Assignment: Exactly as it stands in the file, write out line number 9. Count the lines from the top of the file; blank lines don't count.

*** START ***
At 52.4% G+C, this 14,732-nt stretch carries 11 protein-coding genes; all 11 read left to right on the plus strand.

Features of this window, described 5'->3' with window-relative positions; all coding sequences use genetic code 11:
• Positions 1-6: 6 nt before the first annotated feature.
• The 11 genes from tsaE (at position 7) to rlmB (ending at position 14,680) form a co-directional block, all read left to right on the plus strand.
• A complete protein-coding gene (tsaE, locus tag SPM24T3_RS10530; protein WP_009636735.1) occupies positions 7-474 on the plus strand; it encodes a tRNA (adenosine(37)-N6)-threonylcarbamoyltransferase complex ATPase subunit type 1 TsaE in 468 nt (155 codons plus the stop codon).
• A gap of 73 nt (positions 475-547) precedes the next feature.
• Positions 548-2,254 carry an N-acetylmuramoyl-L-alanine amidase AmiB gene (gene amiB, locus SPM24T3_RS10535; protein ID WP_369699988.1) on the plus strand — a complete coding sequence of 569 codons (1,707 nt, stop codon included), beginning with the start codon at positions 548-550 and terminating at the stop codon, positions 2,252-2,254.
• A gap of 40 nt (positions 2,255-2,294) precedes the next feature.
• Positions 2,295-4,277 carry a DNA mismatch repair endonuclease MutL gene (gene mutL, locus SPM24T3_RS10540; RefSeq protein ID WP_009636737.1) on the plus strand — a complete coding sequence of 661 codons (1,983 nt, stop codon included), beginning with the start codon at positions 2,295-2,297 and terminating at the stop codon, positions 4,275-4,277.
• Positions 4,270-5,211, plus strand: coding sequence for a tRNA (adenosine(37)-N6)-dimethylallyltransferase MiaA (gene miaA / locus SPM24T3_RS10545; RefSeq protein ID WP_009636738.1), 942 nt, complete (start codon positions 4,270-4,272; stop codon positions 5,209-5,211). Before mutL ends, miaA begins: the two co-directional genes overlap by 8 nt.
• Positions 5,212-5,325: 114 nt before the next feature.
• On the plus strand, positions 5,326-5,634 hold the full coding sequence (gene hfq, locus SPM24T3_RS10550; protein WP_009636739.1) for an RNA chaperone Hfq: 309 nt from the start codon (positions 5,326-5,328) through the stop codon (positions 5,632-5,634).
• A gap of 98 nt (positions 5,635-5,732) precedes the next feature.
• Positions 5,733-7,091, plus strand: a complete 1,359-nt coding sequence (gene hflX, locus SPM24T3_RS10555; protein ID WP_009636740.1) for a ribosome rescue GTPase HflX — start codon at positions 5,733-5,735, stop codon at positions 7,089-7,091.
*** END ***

• Positions 2,295-4,277 carry a DNA mismatch repair endonuclease MutL gene (gene mutL, locus SPM24T3_RS10540; RefSeq protein ID WP_009636737.1) on the plus strand — a complete coding sequence of 661 codons (1,983 nt, stop codon included), beginning with the start codon at positions 2,295-2,297 and terminating at the stop codon, positions 4,275-4,277.